What West Point Military School Looks For In A Candidate

by Victor Epand - Date: 2007-01-19 - Word Count: 646 Share This!

West Point is looking for well rounded young men and women who are good students, good athletes, and good leaders. The balance is very important as it demonstrates that the candidate can achieve success in multiple areas.

While that balance is important, not every candidate is equally balanced. Some are stronger in some areas than others. The point is that if you are weak in an area, to be competitive you need to make up for that weakness somewhere else, or work to reduce that weakness.

In your case I would suggest that some level of participation in sports and activities would certainly help your ability to compete. It is definitely NOT too late, but you need to act sooner than later. Find a winter sport and spring sport to participate in. Join school clubs; participate in church activities; get that job and show that you can achieve in school while holding down a part-time job.

Again, gaining a better balance in the three areas will go a long way towards making you a competitive candidate.

You should take the toughest course load you can handle. Do well and that will put you in the most competitive position. The issue of "credit" for college courses at West Point is often a point of confusion. You will certainly get "credit" in the sense that success in college level courses certainly helps your academic evaluation.

That doesn't mean, though, that your course load at West Point will be diminished. It's a 47 month program for everyone with a prescribed 32 course "core" curriculum plus 10 to 14 courses for your major. If you have taken a college level course, you won't have to repeated it, but you will have to take either a more advanced version of the course or a different course.

Holding down a job while doing well in everything else certainly helps in your leadership evaluation, so don't hesitate to proceed in that direction. In a sense that involves "making time" but the point is that you demonstrate balance in your accomplishments.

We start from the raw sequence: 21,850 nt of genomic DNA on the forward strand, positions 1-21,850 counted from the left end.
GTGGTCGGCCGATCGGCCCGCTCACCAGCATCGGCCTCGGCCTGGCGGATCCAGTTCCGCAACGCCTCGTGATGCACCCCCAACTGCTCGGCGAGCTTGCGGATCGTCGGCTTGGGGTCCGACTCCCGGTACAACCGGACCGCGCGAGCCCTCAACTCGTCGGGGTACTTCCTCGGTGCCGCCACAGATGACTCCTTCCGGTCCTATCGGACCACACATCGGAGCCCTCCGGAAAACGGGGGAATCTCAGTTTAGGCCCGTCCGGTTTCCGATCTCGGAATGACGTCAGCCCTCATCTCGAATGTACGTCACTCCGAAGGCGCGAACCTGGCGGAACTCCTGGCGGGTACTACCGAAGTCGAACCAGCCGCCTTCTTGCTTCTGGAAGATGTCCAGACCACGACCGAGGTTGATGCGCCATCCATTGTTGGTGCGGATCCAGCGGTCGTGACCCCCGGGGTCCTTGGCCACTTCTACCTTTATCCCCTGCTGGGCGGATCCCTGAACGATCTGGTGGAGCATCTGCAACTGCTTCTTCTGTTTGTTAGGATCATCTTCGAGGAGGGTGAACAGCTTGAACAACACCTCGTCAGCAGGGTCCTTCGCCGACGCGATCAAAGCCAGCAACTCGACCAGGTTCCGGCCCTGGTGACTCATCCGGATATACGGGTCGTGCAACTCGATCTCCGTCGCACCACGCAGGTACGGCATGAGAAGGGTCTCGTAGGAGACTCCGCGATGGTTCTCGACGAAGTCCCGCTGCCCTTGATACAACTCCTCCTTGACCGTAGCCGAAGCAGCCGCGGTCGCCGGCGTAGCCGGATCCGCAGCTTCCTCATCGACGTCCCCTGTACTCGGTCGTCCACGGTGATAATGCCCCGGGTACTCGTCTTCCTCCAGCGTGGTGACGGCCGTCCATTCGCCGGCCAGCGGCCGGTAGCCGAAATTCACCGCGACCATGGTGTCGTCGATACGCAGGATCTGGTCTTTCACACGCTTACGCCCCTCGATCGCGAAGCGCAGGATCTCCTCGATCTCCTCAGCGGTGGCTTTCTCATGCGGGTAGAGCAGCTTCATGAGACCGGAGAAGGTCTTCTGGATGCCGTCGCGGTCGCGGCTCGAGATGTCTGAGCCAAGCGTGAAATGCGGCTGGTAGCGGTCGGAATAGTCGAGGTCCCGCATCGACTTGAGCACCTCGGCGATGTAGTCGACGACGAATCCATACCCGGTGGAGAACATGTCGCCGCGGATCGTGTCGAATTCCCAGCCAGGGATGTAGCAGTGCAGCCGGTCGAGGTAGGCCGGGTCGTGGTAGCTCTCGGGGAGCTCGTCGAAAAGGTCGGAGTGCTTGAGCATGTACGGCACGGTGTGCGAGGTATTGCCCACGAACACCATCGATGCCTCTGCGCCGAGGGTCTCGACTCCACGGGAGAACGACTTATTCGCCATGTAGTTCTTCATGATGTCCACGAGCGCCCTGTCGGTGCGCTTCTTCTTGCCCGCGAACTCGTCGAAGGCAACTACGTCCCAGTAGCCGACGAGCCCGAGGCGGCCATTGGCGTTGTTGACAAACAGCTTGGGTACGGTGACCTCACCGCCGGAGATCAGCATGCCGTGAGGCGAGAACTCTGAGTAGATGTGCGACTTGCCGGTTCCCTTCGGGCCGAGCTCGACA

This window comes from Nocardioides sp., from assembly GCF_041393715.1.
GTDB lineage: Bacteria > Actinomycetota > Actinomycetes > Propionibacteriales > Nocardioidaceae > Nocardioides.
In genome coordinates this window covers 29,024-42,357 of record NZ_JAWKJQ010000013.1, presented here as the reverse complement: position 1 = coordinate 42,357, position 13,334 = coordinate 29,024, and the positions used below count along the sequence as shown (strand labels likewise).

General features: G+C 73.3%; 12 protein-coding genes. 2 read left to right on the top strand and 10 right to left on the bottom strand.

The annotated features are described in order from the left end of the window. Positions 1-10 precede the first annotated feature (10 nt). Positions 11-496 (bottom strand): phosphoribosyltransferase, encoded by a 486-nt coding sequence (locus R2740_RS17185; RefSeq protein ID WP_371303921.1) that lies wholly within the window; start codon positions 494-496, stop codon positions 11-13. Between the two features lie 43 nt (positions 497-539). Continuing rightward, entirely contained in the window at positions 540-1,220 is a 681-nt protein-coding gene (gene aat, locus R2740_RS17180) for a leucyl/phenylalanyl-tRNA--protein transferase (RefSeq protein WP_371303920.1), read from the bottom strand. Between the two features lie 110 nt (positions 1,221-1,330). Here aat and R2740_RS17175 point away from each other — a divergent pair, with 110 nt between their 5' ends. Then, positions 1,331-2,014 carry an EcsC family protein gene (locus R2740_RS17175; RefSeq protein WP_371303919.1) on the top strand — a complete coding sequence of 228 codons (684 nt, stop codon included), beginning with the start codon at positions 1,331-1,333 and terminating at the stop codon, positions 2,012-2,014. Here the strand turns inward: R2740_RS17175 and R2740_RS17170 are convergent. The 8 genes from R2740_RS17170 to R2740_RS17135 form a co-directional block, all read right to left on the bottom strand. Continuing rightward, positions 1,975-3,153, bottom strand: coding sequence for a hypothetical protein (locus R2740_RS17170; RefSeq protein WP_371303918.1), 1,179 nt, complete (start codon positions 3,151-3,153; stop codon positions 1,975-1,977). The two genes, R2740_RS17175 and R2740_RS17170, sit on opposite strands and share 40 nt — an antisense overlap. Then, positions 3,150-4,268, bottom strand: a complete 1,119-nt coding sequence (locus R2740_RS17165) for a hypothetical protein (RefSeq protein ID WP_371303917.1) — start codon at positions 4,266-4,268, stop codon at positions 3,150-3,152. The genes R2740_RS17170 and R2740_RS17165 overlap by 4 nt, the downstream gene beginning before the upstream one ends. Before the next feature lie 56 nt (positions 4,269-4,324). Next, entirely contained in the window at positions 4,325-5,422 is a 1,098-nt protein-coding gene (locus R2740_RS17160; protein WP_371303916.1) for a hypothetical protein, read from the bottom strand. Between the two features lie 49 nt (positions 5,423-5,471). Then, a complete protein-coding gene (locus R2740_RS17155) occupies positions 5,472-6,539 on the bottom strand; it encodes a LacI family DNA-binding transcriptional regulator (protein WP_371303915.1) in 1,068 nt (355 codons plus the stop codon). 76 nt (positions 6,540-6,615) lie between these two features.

Enlisting in the Army or National Guard is certainly a viable alternative path to West Point. It is also, I will note, a path less often taken and there is much less competition in the military admissions category.
If you are concerned about athletic participation (not to be confused with your athletic capabilities) and you are SERIOUS about getting in to West Point, this is an excellent path.

If you enlisted in the National Guard, for example, and completed basic training next summer, you can apply to West Point and be treated in an entirely different category. You will have to demonstrate leadership and athletic ability to get good recommendations from your military chain of command, but this may be an excellent option for you.

The question is not what percentage of enlisted members gets in to West Point, but rather what percentage of an incoming West Point class comes from the enlisted ranks. The answer is that about 200 soldiers from the Prep School, Army and National Guard are admitted in each class. That, today, represents about 15% of the incoming class.

I certainly know of who you are talking about he is a legend in the Army. Being related to such a figure will reinforce your admission in that your motivation to attend West Point will be more clearly understood. You still need to be fully qualified academically, medically and physically, but it certainly doesn't hurt to be related to him.

Keep at it, you might get in and you might not. Check out your Army and National Guard options and consider them seriously. I would also contact your Admissions Commander at West Point and discuss all this directly with him. That way you will know ahead of time what you might be able to do if you there is something that you do not have or need.

Related Tags: army, west point military school, national guard, prep school, admissions commander

Victor Epand is an expert agent for BuyCellularPhones.info, a huge cellphone superstore featuring great prices and rebates on cellphones including Motorola, Samsung, Nokia, Audiovox, LG, RIM Blackberry, Sanyo, Sony Ericsson, and others.

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